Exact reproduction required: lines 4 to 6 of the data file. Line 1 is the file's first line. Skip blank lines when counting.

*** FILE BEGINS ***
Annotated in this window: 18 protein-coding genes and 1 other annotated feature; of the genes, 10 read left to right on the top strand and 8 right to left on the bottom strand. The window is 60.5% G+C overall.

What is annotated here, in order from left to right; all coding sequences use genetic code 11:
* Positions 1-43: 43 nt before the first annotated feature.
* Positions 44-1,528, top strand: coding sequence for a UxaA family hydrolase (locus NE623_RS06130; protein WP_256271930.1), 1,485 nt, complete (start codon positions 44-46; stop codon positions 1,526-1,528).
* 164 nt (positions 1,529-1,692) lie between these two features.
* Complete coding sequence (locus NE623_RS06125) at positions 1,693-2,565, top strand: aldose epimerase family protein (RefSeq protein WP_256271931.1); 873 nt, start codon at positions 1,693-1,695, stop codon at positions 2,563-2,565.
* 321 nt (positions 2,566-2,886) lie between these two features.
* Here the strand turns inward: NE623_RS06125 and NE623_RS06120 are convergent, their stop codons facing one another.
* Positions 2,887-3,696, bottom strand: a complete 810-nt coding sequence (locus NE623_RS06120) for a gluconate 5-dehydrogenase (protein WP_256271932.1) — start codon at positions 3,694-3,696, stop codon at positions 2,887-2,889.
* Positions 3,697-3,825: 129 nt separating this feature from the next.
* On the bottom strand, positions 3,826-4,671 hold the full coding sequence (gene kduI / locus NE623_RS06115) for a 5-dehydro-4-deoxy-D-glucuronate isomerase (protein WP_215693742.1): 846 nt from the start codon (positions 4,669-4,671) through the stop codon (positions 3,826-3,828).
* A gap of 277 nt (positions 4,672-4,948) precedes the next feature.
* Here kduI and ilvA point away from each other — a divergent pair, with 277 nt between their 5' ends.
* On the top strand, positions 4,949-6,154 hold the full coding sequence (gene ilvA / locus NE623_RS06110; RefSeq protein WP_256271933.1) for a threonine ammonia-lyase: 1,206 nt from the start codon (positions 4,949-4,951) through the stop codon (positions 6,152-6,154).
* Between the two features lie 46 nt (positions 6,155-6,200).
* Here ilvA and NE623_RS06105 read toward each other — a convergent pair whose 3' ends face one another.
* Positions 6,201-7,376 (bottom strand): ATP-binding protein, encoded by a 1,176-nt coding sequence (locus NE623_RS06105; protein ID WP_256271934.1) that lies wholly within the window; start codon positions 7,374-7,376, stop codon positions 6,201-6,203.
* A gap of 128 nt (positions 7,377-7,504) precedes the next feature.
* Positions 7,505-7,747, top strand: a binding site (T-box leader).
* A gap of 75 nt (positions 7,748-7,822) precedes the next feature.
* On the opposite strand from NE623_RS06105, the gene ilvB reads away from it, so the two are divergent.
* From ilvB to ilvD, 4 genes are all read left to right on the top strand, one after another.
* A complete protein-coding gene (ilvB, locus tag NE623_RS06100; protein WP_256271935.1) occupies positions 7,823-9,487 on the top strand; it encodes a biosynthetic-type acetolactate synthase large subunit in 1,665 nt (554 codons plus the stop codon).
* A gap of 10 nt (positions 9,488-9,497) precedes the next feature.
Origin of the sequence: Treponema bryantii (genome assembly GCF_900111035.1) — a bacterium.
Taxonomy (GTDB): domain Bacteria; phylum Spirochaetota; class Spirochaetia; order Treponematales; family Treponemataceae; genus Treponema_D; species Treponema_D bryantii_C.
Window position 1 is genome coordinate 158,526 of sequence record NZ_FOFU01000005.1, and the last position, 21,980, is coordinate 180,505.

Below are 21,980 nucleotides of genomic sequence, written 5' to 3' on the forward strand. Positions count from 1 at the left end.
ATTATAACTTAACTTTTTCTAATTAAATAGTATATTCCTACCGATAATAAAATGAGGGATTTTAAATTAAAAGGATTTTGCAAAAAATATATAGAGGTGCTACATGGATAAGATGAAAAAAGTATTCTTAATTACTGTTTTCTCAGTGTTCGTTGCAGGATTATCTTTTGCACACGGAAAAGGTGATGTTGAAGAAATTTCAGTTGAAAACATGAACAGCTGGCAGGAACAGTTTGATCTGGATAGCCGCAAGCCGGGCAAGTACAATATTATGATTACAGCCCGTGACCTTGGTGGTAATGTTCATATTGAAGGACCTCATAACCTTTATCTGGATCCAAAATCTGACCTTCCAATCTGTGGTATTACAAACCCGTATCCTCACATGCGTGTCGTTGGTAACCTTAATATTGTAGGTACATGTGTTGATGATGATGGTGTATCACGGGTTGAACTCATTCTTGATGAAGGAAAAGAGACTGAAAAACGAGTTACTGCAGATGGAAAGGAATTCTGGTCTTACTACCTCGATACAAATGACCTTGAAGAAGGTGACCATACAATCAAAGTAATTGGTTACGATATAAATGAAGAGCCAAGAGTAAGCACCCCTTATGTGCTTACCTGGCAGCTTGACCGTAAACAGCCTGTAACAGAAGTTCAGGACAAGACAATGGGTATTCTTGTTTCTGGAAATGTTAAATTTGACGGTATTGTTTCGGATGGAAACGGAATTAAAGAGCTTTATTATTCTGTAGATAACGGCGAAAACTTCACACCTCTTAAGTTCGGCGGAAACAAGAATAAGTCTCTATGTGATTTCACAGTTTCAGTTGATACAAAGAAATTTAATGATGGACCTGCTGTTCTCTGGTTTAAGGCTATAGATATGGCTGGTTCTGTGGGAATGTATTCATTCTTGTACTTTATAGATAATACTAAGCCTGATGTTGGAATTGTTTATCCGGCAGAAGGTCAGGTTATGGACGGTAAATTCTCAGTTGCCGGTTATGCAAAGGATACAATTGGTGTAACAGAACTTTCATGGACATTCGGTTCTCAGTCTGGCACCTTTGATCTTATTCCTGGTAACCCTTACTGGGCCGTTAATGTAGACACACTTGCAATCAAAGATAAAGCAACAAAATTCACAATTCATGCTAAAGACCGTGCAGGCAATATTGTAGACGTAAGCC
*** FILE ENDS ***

* Positions 44-1,528, top strand: coding sequence for a UxaA family hydrolase (locus NE623_RS06130; protein WP_256271930.1), 1,485 nt, complete (start codon positions 44-46; stop codon positions 1,526-1,528).
* 164 nt (positions 1,529-1,692) lie between these two features.
* Complete coding sequence (locus NE623_RS06125) at positions 1,693-2,565, top strand: aldose epimerase family protein (RefSeq protein WP_256271931.1); 873 nt, start codon at positions 1,693-1,695, stop codon at positions 2,563-2,565.